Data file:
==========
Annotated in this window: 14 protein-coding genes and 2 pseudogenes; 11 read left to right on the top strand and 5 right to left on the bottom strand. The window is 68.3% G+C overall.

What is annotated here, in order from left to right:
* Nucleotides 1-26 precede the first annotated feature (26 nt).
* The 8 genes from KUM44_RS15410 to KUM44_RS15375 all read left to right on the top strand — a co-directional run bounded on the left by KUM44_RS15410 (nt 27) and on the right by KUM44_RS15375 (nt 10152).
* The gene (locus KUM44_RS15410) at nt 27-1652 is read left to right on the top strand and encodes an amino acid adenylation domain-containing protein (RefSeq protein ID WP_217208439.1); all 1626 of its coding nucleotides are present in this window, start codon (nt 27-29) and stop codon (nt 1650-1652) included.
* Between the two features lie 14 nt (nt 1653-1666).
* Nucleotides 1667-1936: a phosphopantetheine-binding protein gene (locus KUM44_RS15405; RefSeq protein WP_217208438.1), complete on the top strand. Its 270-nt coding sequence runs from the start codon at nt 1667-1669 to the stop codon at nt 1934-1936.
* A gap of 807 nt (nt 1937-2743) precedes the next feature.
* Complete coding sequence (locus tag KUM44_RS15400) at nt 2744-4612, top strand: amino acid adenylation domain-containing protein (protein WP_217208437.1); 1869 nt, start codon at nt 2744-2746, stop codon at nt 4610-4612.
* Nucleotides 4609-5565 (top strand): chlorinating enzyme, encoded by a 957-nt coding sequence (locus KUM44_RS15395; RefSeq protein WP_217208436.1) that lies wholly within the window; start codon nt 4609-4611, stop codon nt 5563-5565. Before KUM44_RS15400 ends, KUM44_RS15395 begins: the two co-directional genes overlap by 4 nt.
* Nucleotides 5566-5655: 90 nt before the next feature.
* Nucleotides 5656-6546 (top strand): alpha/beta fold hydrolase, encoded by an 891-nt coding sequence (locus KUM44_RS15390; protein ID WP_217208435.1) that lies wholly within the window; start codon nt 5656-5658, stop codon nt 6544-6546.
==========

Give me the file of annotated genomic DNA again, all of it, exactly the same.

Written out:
Annotated in this window: 14 protein-coding genes and 2 pseudogenes; 11 read left to right on the top strand and 5 right to left on the bottom strand. The window is 68.3% G+C overall.

What is annotated here, in order from left to right:
* Nucleotides 1-26 precede the first annotated feature (26 nt).
* The 8 genes from KUM44_RS15410 to KUM44_RS15375 all read left to right on the top strand — a co-directional run bounded on the left by KUM44_RS15410 (nt 27) and on the right by KUM44_RS15375 (nt 10152).
* The gene (locus KUM44_RS15410) at nt 27-1652 is read left to right on the top strand and encodes an amino acid adenylation domain-containing protein (RefSeq protein ID WP_217208439.1); all 1626 of its coding nucleotides are present in this window, start codon (nt 27-29) and stop codon (nt 1650-1652) included.
* Between the two features lie 14 nt (nt 1653-1666).
* Nucleotides 1667-1936: a phosphopantetheine-binding protein gene (locus KUM44_RS15405; RefSeq protein WP_217208438.1), complete on the top strand. Its 270-nt coding sequence runs from the start codon at nt 1667-1669 to the stop codon at nt 1934-1936.
* A gap of 807 nt (nt 1937-2743) precedes the next feature.
* Complete coding sequence (locus tag KUM44_RS15400) at nt 2744-4612, top strand: amino acid adenylation domain-containing protein (protein WP_217208437.1); 1869 nt, start codon at nt 2744-2746, stop codon at nt 4610-4612.
* Nucleotides 4609-5565 (top strand): chlorinating enzyme, encoded by a 957-nt coding sequence (locus KUM44_RS15395; RefSeq protein WP_217208436.1) that lies wholly within the window; start codon nt 4609-4611, stop codon nt 5563-5565. Before KUM44_RS15400 ends, KUM44_RS15395 begins: the two co-directional genes overlap by 4 nt.
* Nucleotides 5566-5655: 90 nt before the next feature.
* Nucleotides 5656-6546 (top strand): alpha/beta fold hydrolase, encoded by an 891-nt coding sequence (locus KUM44_RS15390; protein ID WP_217208435.1) that lies wholly within the window; start codon nt 5656-5658, stop codon nt 6544-6546.